Integrity tests are one type of pre-hire personality test that seeks to determine how likely it is that a person may engage in counterproductive work behaviors, such as theft, fraud, or tardiness. Most personality tests measure a person’s traits and behavioral tendencies through a series of targeted questions, but the way in which different tests go about asking these questions can vary quite a bit.
Recently, Massachusetts passed a law prohibiting employers from requiring job candidates to divulge how much they earned in their last position. Massachusetts is the first state to pass a law of this kind, which will go into effect in 2018. Although the new legislation was designed to help close the wage gap hindering women from earning as much as men, the law will effectively help people of all backgrounds who are seeking to advance their careers.
Cognitive aptitude is one of the best predictors of job performance because it measures so many key drivers of work success – the ability to solve problems, think critically, and learn new skills. But does cognitive aptitude vary from state to state?
The DISC test is one of the most widely used personality assessments, but it shouldn’t be used for making hiring decisions. Why? Simply put, it’s not predictive of job performance.
Today we’re releasing a whole host of awesome updates in HireSelect, all designed to make your experience even more streamlined and user-friendly. The most obvious change is that we’ve given HireSelect a design facelift, and we’ve also added a number of really great new features that we think you’ll enjoy:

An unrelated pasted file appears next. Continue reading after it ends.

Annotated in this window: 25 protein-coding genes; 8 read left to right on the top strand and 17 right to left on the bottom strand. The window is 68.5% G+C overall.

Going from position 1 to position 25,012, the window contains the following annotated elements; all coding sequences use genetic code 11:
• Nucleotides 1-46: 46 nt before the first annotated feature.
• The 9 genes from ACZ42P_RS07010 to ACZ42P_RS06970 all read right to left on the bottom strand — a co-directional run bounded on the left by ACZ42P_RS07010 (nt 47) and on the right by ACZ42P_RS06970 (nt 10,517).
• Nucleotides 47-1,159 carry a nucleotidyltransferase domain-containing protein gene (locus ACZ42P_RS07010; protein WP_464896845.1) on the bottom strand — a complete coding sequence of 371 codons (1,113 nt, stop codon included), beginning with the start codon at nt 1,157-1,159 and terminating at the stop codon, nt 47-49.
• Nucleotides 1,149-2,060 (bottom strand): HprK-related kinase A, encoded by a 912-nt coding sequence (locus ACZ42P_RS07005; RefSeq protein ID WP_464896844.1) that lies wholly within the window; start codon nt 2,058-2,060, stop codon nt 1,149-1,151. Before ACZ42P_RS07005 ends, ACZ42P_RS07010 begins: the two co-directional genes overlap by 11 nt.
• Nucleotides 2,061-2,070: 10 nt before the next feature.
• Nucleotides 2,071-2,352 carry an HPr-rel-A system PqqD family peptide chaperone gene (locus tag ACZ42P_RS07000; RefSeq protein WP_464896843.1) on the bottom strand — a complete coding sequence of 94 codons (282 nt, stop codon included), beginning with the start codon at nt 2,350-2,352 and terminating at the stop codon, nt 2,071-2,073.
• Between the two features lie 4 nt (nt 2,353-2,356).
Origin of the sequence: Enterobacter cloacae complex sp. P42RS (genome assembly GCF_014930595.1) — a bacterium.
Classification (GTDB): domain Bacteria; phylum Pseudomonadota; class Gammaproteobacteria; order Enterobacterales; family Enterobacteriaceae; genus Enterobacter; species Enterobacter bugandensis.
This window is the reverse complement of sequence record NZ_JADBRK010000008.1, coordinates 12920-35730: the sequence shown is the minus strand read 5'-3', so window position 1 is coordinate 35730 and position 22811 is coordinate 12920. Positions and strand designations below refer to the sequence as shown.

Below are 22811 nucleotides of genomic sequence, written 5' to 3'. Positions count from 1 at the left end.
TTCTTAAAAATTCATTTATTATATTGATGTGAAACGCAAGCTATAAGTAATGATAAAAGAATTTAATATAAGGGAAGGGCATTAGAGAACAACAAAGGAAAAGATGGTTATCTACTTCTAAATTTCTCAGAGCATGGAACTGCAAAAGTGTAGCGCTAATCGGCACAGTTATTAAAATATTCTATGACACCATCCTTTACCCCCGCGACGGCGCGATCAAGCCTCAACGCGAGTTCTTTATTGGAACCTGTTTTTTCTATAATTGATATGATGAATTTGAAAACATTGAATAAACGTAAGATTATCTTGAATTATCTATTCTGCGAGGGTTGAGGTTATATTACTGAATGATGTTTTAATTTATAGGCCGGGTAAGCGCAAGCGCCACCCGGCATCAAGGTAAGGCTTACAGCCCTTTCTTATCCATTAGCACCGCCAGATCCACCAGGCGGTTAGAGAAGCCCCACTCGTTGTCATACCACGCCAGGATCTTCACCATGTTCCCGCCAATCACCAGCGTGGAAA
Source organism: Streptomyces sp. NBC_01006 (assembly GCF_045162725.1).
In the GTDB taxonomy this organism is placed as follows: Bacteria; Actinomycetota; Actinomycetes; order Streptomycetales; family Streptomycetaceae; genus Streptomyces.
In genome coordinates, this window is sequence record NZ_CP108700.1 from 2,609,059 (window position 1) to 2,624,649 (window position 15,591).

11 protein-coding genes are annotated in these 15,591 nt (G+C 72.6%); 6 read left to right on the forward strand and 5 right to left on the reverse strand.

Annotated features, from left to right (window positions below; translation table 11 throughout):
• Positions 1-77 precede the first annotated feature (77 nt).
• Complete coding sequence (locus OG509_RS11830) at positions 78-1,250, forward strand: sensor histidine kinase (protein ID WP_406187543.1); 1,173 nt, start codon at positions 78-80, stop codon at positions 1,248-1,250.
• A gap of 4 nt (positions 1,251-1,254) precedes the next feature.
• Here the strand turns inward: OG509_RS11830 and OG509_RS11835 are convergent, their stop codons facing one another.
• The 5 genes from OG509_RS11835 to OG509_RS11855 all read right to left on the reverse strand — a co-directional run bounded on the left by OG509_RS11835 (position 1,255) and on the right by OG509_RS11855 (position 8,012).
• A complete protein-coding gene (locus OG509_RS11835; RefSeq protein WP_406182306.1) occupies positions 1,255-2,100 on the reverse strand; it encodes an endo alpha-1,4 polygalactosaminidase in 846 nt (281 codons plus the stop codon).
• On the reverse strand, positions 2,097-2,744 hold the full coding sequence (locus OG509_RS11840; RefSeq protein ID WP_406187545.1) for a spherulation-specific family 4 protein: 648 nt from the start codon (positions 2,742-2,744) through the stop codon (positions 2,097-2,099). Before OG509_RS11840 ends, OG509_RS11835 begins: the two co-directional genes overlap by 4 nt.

The wage gap between men and women is well-documented, and there’s much debate about the reasons behind the oft-cited statistic that women are paid 77 cents for every dollar earned by men. One common explanation for the wage gap is that it is, at least in part, affected by the types of jobs and industries that men and women choose for their careers. So we decided to dig into our own data to find out what jobs men and women were actually applying to the most.
Different jobs call for different abilities. A well-known best practice for hiring people is to perform a thorough job requirements analysis that documents which skills and abilities are necessary for the job. But when it comes to discovering exactly which qualities best predict job success for a particular role at your organization, knowing where to start can be a challenge.
Emotional intelligence is a hot topic in HR lately and, at face value, it seems like an attribute that every great employee should have. But how do you define and measure emotional intelligence well enough to seek it out in your job candidates?
For most employers, interviews continue to be a pivotal factor in the hiring process despite mounting evidence that interviews can be incredibly unreliable for predicting job success. One study found that impressions made in the first 10 seconds of an interview could impact the interview’s outcome; another study suggested that employers hire people that they like the most on a personal level; and research has consistently demonstrated that unstructured interviews are one of the worst predictors for job performance.
The hiring process is a two-way street. While candidates have to put their best foot forward to impress potential employers, companies also need to make themselves as appealing as possible to attract the best talent. Most recruiters agree that we’re now in a candidate-driven market, which means that candidates have more power to be choosy.